I love the flavor of rosemary but I don't like its prickliness. It's worse dried, but I don't even like that particular quality in fresh rosemary. I'm experimenting with a yeast bread that will include both water and fat (in this case, bacon fat). I want distinct pieces of rosemary (although they can be small), so I don't want to grind the rosemary. I also want to avoid a green tinge in the bread itself. I'm thinking of manually crushing the rosemary into a couple of tablespoons of water and bringing the mixture to a boil in the microwave, letting it cool, straining and adding the rosemary to the bacon fat and giving it a quick saute. I guess I'd add the rosemary water to the water in the recipe if it isn't too green. Does that sound like it would work? I want the flavor, but no sharp edges.

Edit...Hmmm, I've reached the point in the experiment that the crushed rosemary and water have been in the microwave and cooled. At first I was optimistic, the texture seems like what I am going for. However, the flavor is strong - even bitter.

3 Answers 3


I would suggest heating some fresh rosemary in the bacon fat. Then discard the rosemary. You will get the flavor without the part you don't want.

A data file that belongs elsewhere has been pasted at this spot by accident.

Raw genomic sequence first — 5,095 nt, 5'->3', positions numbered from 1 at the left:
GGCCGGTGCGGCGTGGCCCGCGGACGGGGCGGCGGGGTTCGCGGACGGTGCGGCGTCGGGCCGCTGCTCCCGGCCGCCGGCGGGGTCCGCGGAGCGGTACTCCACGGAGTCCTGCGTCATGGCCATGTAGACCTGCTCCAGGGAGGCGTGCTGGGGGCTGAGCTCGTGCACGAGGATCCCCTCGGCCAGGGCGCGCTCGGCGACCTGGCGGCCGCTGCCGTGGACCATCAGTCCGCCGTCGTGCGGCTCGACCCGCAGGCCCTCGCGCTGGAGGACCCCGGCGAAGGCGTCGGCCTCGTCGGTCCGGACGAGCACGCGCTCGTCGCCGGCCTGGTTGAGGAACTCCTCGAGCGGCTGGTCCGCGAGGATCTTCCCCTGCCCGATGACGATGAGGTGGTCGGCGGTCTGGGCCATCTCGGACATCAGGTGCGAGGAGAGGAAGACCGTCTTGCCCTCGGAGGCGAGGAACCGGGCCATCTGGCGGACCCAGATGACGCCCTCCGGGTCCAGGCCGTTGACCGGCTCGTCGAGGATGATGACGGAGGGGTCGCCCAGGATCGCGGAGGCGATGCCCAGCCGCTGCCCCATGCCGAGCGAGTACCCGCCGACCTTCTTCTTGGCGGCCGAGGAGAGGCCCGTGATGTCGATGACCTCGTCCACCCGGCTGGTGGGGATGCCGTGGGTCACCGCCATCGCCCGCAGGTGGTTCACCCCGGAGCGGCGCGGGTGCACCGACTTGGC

• 1
    Would that work as well with dried?
    – Jolenealaska
    Commented Oct 12, 2013 at 13:59
  • sure, though I suspect you would get a slightly different flavor profile. Try both see which you prefer. To me, fresh is much more aromatic.
    – moscafj
    Commented Oct 13, 2013 at 12:30

My solution would be a bit more long-term, which would be to put some rosemary sprigs in olive oil and let it infuse for a few weeks. I have a bottle of rosemary, sage, and garlic oil which I use in breads and it works extremely well.

  • 1
    Just FYI, your answer was downvoted for a while. I suspect it might have had something to do with your "garlic oil" which if made by infusion like your rosemary oil has been discussed here at length. Garlic oil by infusion has been shown by a preponderance of evidence to be very unsafe, even under refrigeration. One of Many Examples
    – Jolenealaska
    Commented Oct 13, 2013 at 0:16
  • Haha. The 'garlic in oil might kill you' strikes again. If there is one thing I have learnt from this site is that botchulinen is found on raw garlic and that it breeds in an anaerobic environment. Ergo garlic in oil is dangerous.
    – Sam Holder
    Commented Oct 13, 2013 at 17:37

As it turns out, I went forward with the experiment as I laid out in the question. Yes, it seemed a bit too strong as I added the rehydrated rosemary to the bacon fat, but in the final product it turned out exactly as I hoped it would. My bread contains onions sauteed in bacon fat, the rosemary sauteed with the onions, and crispy pieces of bacon. This one will stay in my "forever" file. I can see the bits of rosemary, I can taste them, but I can't feel them. The water I used to rehydrate the rosemary seemed too green, so I discarded that.

I am reminded how much I do like the flavor of rosemary, so next time I shop I will get some fresh to infuse. With an infused olive oil I'll probably use the flavor more often. Also the saute of the rosemary definitely helped to bring out yet mellow the flavor.

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